Ministry of Power should not force PSPCL to import coal

Ministry of Power should not force PSPCL to import coal in preference to PSPCL obtaining coal from its captive Pacchwara mine in Jharkhand

Shri Rajiv Gauba

Cabinet Secretary

Government of India

Dear Shri Gauba,
In my letter of October 16 2023 , I invited your attention to a number of investigative news reports on how some domestic companies owning overseas coal mines are continuing to exploit the State power utilities by over-invoicing coal supplied to them, largely as a result of a sellers’ market created by the concerned Central Ministries by causing a man-made domestic coal crisis and forcing State power utilities to procure coal supplies from overseas sources. In that letter, I demanded that an independent enquiry be commissioned to fix the responsibility for the consequent cost burden imposed by those Central Ministries on State power utilities and electricity consumers.
In this connection, I invite your attention to a very recent news report ( which refers to how the Punjab State Power Corporation Ltd. (PSPCL) is seeking to draw coal supplies from its own Pachhwara coal mine in Jharkhand and how the Union Ministry of Power (MOP) has instead been insisting on PSPCL buying coal from imported sources to the extent of 6% of its requirement, which will impose a heavy differential cost burden on PSPCL and the electricity consumers of Punjab, just to benefit a few domestic companies supplying coal from their overseas mines, fully corroborating the fears expressed by me in my letter cited above.

The following are the concerns that arise on account of the MOP forcing PSPCL to import coal;

  1. PSPCL’s plants need 50 lakh metric tonnes of coal per annum. PSPCL’s Pachhwara captive coal mine can yield up to 70 lakh metric tonnes annually. The thermal plants in Punjab are located at an average distance of around 1,325 km from Mundra port, while the average distance of mines from where the thermal plants are getting coal is around 1,450 km. The difference in the lead distance is thus very nominal and in view of the astronomical prices quoted by suppliers of coal from overseas coal sources, coal from Pachhwara captive coal mine would be much cheaper compared to imported coal any day. 
  2. According to PSPCL sources (, “last year PSPCL spent ₹520 cr on import of four lakh tons of imported coal. Not only this amount will be saved, but PSPCL can also save an additional ₹600 cr because of having a coal mine of its own. This will reduce the burden on PSPCL”.
  3. For reasons best known to it, the Centre appears to have allowed the use of coal from Pachhwara to private thermal plants in Rajpura and Talwandi Sabo. It is ironic that it is PSPCL that is bearing the fixed and recurring costs of producing coal from Pachhwara but as a result of the Centre’s diktats, a portion of the financial benefit that ought to have come to the PSPCL is being unfairly diverted to the two private power plant promoters. In the ultimate analysis, it appears that the MOP’s directions openly discriminate against PSPCL and they force the State power company to bear additional costs just to pass on corresponding benefits to private power plant promoters, who may not fully pass them on to the electricity consumers of the State.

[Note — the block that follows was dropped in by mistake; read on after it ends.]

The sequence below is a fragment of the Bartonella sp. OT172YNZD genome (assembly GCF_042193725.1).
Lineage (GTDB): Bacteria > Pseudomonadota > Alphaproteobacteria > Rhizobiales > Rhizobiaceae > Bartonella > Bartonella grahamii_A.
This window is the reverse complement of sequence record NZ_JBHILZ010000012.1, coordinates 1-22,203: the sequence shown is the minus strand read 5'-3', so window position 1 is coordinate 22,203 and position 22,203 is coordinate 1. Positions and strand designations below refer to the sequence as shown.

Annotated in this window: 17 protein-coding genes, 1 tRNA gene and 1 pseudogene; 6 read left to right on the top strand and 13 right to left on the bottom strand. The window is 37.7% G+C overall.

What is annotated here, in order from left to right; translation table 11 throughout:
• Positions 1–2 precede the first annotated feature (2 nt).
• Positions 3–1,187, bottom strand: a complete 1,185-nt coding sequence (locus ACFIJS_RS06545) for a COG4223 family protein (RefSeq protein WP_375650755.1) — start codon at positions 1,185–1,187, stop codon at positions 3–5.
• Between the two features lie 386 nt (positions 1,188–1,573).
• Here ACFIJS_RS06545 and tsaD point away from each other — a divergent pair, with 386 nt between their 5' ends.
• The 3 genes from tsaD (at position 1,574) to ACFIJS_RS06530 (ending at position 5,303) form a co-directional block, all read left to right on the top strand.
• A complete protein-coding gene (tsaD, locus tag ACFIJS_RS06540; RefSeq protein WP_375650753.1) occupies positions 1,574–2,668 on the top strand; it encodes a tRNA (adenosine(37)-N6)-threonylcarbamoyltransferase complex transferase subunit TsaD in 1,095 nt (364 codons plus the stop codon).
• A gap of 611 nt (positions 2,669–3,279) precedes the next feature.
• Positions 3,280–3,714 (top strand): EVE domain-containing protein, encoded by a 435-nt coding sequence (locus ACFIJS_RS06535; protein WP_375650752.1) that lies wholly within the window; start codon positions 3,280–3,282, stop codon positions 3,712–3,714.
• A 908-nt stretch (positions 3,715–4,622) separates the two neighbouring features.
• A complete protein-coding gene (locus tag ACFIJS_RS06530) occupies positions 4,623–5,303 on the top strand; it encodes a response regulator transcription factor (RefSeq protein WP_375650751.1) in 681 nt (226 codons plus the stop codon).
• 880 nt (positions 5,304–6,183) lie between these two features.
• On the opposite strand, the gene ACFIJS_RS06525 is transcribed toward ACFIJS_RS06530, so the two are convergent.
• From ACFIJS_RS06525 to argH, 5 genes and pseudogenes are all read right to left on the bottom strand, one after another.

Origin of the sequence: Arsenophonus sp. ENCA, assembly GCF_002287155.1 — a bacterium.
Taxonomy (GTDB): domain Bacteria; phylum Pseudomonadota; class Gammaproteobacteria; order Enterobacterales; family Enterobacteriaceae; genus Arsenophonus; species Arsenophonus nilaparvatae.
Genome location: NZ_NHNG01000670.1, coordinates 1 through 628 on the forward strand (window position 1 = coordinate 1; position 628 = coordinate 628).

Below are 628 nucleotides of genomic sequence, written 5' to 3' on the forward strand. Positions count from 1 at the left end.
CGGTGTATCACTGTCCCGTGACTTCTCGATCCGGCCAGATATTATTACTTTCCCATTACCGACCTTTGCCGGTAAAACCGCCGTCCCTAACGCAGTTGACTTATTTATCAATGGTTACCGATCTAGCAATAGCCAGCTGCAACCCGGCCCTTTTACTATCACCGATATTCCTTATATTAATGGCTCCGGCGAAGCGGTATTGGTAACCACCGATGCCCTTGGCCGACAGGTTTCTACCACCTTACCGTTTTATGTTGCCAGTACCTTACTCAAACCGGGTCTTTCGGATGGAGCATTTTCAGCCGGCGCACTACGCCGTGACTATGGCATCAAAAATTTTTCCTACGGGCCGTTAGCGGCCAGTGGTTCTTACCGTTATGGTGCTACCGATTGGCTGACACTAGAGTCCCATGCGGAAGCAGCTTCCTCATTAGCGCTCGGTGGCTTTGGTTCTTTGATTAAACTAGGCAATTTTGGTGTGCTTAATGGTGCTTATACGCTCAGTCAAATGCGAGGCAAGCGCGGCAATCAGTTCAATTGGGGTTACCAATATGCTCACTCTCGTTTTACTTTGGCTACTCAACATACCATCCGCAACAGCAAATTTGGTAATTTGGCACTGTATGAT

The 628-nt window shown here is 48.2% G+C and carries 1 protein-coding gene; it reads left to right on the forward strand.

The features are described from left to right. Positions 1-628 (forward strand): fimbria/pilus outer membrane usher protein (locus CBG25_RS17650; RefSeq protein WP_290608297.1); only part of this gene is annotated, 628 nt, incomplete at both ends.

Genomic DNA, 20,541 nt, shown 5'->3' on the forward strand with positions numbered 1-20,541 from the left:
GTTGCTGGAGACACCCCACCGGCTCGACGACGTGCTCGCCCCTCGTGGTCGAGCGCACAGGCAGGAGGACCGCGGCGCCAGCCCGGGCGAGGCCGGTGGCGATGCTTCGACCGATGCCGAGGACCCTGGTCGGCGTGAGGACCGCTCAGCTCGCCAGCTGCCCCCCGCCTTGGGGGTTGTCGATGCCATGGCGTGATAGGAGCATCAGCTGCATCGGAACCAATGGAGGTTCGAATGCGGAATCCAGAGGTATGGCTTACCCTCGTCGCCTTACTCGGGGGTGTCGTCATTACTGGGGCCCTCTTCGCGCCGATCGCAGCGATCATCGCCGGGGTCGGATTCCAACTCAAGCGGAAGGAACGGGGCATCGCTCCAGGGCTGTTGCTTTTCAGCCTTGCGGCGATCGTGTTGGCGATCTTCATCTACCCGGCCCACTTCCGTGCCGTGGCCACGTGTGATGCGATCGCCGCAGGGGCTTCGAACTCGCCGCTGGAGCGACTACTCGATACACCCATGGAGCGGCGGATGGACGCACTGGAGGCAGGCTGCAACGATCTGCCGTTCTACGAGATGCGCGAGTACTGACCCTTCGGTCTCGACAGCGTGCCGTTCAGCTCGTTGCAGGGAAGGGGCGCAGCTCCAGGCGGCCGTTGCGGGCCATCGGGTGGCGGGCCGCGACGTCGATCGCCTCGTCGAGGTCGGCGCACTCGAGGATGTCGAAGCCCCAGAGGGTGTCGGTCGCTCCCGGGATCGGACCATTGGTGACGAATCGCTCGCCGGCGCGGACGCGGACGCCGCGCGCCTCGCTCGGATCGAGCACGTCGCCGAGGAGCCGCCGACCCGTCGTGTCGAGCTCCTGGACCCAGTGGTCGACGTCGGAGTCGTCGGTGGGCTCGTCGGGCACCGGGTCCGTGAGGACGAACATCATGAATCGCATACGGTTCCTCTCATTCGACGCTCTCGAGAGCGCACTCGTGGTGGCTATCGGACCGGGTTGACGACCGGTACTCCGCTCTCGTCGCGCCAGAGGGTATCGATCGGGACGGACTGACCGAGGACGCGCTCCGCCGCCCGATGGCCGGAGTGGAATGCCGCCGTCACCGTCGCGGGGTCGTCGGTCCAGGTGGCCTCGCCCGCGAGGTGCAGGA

4. MOP’s decision to force PSPCL to import coal would also additionally benefit private port promoters in Gujarat, whereas a corresponding quantity of coal moved by railways would have benefitted the Railways which is trying to enhance the share of freight traffic in its revenue portfolio. Apparently, the MOP’s directions are openly discriminating against the CPSEs to benefit private suppliers of overseas coal and private promoters of Gujarat ports. 
  5. As it is the PSPCL that is operating the Pachhwara coal mine through an MDO, its effort is to take full advantage of it by enhancing the mining capacity of Pachhwara in the coming years to 15 lakh million tonnes per year to get the maximum benefit from this mine and meet its future coal requirements fully.
  6. The MOP has been directing the State generating companies to import coal under Section 11 of the Electricity Act of 2003, though that Section empowers it to issue directions only to generating companies within its jurisdiction. Therefore, it may not be appropriate for that Ministry to invoke authority under Section 11.

In other words, the prevailing man-made coal crisis and the continuing insistence by the MOP that State power generation companies should buy imported coal at over-invoiced prices has adversely affected almost all State power generation companies, as illustrated by the latest PSPCL case. 

In my view, your office should advise the MOP to revoke its directions to the State generation companies on the compulsory import of coal pending an independent enquiry.

In the specific case of PSPCL, the State power company should have the freedom to obtain coal from whichever source it prefers. 

In view of the circumstances that I have highlighted in my earlier letter, there is a strong case for the Centre to take responsibility for the coal shortages and share the financial liability imposed on the State utilities on account of the import of coal.

I hope your office will intervene urgently in the matter.


Yours sincerely,

E A S Sarma

Former Secretary to the Government of India


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